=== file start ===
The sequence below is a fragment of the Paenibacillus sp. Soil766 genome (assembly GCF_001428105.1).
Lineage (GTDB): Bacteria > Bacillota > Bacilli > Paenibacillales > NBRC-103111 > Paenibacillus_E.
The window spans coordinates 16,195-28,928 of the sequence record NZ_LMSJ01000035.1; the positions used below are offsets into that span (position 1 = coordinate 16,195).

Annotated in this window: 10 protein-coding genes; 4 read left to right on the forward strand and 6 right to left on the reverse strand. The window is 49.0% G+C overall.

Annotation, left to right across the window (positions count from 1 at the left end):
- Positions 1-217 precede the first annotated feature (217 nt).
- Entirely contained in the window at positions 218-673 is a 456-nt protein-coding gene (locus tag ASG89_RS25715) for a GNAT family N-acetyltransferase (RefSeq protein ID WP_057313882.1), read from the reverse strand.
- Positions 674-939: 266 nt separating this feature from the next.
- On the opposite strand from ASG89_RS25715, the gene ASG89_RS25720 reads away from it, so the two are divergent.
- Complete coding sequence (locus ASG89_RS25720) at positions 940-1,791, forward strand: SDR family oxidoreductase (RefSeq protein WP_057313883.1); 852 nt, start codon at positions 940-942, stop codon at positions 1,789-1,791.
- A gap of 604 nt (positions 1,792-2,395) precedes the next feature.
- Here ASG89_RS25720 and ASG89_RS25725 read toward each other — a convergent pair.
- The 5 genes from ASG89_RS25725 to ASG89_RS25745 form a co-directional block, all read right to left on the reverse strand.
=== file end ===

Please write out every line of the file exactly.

The sequence below is a fragment of the Paenibacillus sp. Soil766 genome (assembly GCF_001428105.1).
Lineage (GTDB): Bacteria > Bacillota > Bacilli > Paenibacillales > NBRC-103111 > Paenibacillus_E.
The window spans coordinates 16,195-28,928 of the sequence record NZ_LMSJ01000035.1; the positions used below are offsets into that span (position 1 = coordinate 16,195).

Annotated in this window: 10 protein-coding genes; 4 read left to right on the forward strand and 6 right to left on the reverse strand. The window is 49.0% G+C overall.

Annotation, left to right across the window (positions count from 1 at the left end):
- Positions 1-217 precede the first annotated feature (217 nt).
- Entirely contained in the window at positions 218-673 is a 456-nt protein-coding gene (locus tag ASG89_RS25715) for a GNAT family N-acetyltransferase (RefSeq protein ID WP_057313882.1), read from the reverse strand.
- Positions 674-939: 266 nt separating this feature from the next.
- On the opposite strand from ASG89_RS25715, the gene ASG89_RS25720 reads away from it, so the two are divergent.
- Complete coding sequence (locus ASG89_RS25720) at positions 940-1,791, forward strand: SDR family oxidoreductase (RefSeq protein WP_057313883.1); 852 nt, start codon at positions 940-942, stop codon at positions 1,789-1,791.
- A gap of 604 nt (positions 1,792-2,395) precedes the next feature.
- Here ASG89_RS25720 and ASG89_RS25725 read toward each other — a convergent pair.
- The 5 genes from ASG89_RS25725 to ASG89_RS25745 form a co-directional block, all read right to left on the reverse strand.